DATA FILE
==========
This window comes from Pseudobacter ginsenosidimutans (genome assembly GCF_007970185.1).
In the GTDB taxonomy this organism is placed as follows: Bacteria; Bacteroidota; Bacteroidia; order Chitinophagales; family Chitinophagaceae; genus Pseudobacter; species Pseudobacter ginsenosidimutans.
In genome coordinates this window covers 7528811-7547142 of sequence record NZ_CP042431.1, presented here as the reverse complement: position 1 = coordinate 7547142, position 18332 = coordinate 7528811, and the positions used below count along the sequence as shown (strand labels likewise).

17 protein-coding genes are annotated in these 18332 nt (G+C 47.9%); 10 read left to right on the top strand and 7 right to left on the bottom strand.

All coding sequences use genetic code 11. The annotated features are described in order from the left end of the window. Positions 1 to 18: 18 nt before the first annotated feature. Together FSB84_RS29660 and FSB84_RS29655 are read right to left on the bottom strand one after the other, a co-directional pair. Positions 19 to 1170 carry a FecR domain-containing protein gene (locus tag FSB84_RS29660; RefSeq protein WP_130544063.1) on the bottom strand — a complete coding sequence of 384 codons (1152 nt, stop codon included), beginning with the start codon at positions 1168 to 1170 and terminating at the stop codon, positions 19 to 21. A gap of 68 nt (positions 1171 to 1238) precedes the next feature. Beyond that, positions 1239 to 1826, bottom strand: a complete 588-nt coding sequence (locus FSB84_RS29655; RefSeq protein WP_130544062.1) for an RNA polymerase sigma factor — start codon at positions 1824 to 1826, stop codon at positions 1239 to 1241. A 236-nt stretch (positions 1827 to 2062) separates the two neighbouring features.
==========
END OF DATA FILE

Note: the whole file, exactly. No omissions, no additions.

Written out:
This window comes from Pseudobacter ginsenosidimutans (genome assembly GCF_007970185.1).
In the GTDB taxonomy this organism is placed as follows: Bacteria; Bacteroidota; Bacteroidia; order Chitinophagales; family Chitinophagaceae; genus Pseudobacter; species Pseudobacter ginsenosidimutans.
In genome coordinates this window covers 7528811-7547142 of sequence record NZ_CP042431.1, presented here as the reverse complement: position 1 = coordinate 7547142, position 18332 = coordinate 7528811, and the positions used below count along the sequence as shown (strand labels likewise).

17 protein-coding genes are annotated in these 18332 nt (G+C 47.9%); 10 read left to right on the top strand and 7 right to left on the bottom strand.

All coding sequences use genetic code 11. The annotated features are described in order from the left end of the window. Positions 1 to 18: 18 nt before the first annotated feature. Together FSB84_RS29660 and FSB84_RS29655 are read right to left on the bottom strand one after the other, a co-directional pair. Positions 19 to 1170 carry a FecR domain-containing protein gene (locus tag FSB84_RS29660; RefSeq protein WP_130544063.1) on the bottom strand — a complete coding sequence of 384 codons (1152 nt, stop codon included), beginning with the start codon at positions 1168 to 1170 and terminating at the stop codon, positions 19 to 21. A gap of 68 nt (positions 1171 to 1238) precedes the next feature. Beyond that, positions 1239 to 1826, bottom strand: a complete 588-nt coding sequence (locus FSB84_RS29655; RefSeq protein WP_130544062.1) for an RNA polymerase sigma factor — start codon at positions 1824 to 1826, stop codon at positions 1239 to 1241. A 236-nt stretch (positions 1827 to 2062) separates the two neighbouring features.